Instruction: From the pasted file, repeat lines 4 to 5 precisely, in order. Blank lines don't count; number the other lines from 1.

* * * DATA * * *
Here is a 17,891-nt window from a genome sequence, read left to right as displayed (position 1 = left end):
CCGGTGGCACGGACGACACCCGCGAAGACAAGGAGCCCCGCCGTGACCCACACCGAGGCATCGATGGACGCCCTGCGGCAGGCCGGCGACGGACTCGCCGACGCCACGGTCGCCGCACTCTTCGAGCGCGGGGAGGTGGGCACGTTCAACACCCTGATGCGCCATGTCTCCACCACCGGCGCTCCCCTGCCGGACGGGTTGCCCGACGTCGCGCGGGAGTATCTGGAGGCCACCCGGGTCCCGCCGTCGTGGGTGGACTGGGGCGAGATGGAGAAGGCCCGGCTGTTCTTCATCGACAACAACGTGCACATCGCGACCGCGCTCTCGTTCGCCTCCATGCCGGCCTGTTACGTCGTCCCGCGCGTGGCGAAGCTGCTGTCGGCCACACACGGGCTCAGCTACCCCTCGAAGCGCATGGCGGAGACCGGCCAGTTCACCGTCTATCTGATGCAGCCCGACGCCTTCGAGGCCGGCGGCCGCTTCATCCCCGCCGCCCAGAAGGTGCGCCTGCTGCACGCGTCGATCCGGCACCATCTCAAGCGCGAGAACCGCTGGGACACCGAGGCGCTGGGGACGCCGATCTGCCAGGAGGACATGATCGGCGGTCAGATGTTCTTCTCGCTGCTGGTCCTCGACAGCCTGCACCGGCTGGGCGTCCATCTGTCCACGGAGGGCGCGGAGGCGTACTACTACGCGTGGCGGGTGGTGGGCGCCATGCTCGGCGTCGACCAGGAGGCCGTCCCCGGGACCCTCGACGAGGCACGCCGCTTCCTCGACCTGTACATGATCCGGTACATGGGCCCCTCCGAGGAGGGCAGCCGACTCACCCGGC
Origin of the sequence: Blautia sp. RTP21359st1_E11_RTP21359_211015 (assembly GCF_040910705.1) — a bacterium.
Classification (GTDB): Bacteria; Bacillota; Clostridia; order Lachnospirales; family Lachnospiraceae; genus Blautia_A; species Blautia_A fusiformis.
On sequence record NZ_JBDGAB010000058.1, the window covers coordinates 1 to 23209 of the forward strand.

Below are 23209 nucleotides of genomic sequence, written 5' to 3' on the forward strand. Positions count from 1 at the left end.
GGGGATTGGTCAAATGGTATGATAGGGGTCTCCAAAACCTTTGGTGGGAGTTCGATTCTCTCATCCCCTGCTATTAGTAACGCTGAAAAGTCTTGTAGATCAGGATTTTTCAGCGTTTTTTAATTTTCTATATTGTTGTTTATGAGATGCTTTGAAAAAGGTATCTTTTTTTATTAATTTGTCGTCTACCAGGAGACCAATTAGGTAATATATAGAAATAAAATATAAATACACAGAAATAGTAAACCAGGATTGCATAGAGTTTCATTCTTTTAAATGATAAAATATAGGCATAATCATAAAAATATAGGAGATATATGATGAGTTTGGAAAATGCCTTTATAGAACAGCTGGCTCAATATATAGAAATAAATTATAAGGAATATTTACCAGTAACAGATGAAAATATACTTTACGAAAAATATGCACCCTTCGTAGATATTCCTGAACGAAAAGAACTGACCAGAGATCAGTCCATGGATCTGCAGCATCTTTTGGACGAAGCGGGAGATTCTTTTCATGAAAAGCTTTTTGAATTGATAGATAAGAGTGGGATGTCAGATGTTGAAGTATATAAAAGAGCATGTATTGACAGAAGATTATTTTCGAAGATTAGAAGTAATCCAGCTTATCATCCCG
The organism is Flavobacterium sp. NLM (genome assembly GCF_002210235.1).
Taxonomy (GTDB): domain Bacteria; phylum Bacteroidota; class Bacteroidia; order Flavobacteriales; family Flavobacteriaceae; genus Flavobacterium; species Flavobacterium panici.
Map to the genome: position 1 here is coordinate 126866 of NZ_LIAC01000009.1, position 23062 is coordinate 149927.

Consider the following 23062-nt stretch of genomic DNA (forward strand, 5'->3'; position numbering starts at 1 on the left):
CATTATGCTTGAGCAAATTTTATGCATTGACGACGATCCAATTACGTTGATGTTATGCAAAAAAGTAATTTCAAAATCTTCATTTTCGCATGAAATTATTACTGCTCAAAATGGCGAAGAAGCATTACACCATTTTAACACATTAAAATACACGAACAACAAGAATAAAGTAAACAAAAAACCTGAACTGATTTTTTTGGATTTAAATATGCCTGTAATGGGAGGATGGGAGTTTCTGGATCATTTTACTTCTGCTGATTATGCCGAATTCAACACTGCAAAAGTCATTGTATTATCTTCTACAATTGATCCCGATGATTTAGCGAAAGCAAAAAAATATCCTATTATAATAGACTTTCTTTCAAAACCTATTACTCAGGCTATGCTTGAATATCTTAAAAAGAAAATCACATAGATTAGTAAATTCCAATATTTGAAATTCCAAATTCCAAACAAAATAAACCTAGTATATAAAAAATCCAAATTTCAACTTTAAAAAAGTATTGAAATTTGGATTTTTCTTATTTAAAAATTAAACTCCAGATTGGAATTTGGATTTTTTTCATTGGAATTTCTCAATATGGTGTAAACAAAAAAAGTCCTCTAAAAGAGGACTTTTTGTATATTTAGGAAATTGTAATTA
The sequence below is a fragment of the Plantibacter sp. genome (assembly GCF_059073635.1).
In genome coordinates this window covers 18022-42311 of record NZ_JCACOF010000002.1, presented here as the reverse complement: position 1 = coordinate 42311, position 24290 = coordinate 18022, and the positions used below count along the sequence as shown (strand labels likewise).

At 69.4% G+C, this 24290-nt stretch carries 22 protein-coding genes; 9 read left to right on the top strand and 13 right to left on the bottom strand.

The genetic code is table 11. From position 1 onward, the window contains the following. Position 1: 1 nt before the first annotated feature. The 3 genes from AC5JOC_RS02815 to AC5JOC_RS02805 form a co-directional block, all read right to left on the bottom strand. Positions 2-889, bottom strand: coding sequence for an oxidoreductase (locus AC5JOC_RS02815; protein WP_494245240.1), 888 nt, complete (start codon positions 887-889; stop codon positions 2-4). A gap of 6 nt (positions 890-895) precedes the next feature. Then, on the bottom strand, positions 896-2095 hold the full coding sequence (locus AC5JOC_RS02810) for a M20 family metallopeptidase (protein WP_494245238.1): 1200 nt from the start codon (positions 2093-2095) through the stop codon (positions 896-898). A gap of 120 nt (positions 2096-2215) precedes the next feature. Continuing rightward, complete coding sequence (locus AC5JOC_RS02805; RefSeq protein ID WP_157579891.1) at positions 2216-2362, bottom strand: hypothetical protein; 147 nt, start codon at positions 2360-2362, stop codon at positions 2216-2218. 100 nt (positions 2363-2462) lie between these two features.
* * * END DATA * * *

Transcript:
Classification (GTDB): Bacteria; Bacillota; Clostridia; order Lachnospirales; family Lachnospiraceae; genus Blautia_A; species Blautia_A fusiformis.
On sequence record NZ_JBDGAB010000058.1, the window covers coordinates 1 to 23209 of the forward strand.